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This is ag: Local agricultural campus to host BioBlitz

The Dalhousie Agricultural Campus in Bible Hill is hosting a BioBlitz this week. The event surveys biological diversity within a specific area and is open to the public.
The Dalhousie Agricultural Campus in Bible Hill is hosting a BioBlitz this week. The event surveys biological diversity within a specific area and is open to the public. - Contributed

BY COLETTE WYLLIE

The Dalhousie Agricultural Campus is blitzing out.

On Friday, the Faculty of Agriculture will host an inaugural BioBlitz on the Bible Hill based campus. Bring a sturdy pair of footwear to the BioBlitz headquarters in the new Student Learning Commons (upper floor of the MacRae Library) for the day-long event. Headquarters will be staffed from 8:30 a.m. to 5:30 p.m.

A Bioblitz is a rapid survey of the biological diversity within a fixed area and time. Using the platform “iNaturalist”, students, faculty, staff, alumni and community members will be asked to record, inventory and manage observations of the biodiversity found on campus.

“It can be easy to overlook the incredible array of biodiversity that surrounds us,” said Dr. Paul Manning. “Our local environments are teeming with life: from the diminutive flowers of the Lesser Centaury growing from sidewalk cracks, to the impressive red plumage of northern cardinals calling from the tops of trees. If we don't stop to notice will we realize if their populations decline, or disappear altogether?”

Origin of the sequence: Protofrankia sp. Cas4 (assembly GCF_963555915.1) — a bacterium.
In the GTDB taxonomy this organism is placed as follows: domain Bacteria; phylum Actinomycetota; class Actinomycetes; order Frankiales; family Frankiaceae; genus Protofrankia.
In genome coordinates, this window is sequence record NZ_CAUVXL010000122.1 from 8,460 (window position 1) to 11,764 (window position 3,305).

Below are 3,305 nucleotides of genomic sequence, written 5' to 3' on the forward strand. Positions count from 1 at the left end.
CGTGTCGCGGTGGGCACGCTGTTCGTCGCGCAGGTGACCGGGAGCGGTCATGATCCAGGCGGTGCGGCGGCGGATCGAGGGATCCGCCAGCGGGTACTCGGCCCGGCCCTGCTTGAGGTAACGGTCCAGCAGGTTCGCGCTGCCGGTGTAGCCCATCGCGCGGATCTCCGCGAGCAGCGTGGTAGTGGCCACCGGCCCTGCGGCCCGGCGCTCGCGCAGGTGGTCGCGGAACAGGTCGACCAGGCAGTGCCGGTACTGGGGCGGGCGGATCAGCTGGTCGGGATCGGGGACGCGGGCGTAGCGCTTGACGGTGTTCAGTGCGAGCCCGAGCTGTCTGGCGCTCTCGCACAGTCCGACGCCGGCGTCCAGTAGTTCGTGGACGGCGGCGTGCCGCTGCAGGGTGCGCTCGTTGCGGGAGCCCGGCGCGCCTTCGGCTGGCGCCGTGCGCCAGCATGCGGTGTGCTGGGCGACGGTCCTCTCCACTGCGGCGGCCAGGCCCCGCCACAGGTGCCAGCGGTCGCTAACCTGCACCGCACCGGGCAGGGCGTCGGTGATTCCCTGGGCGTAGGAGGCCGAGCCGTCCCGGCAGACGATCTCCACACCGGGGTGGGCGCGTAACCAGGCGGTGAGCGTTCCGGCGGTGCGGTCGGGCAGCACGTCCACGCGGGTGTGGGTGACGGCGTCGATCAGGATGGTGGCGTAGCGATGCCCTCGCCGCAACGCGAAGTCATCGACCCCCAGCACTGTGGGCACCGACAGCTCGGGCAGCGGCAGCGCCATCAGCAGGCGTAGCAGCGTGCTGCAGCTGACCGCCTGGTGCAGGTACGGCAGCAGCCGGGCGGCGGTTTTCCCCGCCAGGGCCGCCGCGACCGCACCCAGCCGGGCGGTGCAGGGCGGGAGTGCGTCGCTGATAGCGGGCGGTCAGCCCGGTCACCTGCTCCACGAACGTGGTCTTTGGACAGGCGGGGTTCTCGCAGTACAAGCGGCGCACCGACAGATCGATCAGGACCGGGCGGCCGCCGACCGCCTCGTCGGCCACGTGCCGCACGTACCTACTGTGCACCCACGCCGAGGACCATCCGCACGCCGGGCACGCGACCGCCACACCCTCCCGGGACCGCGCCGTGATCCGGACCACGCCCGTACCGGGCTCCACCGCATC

The agricultural campus is home to a variety of different ecosystems: rivers, forest, agricultural land, meadows and more. This event will encourage participants to explore areas of campus which they do not typically frequent. Interacting with experts to learn about the names, behaviours and ecological roles of the organisms living on campus will hopefully encourage students and community members to become better stewards of, and advocates for, the variety of ecosystems amongst which we work, study and live.

The idea for a BioBlitz came from a friendly challenge issued by Dr. Lara Gibson, an instructor with the Faculty of Science. She and her colleagues successfully organized a BioBlitz on the Studley campus in 2016. Their efforts resulted in 739 observations of 286 species.

This fall, the campus community is participating in a friendly challenge to see which campus can generate the most records (i.e. number of observations) and the more comprehensive species inventory (i.e. the most unique species). For example, among the Bicentennial Botanical Garden exists large, extensive horticultural collections and an array of habitats including rivers, forest fragments, agricultural fields, pollinator meadows, aquaculture facilities, campus barns and more.

“We are optimistic that we will find all sorts of interesting species that call our campus home,” Manning said.

The iNaturalist platform is quickly gaining popularity world-wide. Currently, there are more than 12 million observations of more than 150,000 species logged on this platform. While participating in this activity, students and community members will be introduced to an international community of naturalists and learn the basics of a user-friendly web-based tool for observing and recording biodiversity.

The event is open to the community and there is no charge to participate. To get started, download the iNaturalist app to your mobile device or check it out on a browser at www.inaturalist.org.

For more information about using iNaturalist and this specific project, visit www.dal.ca/agriculture/bioblitz.

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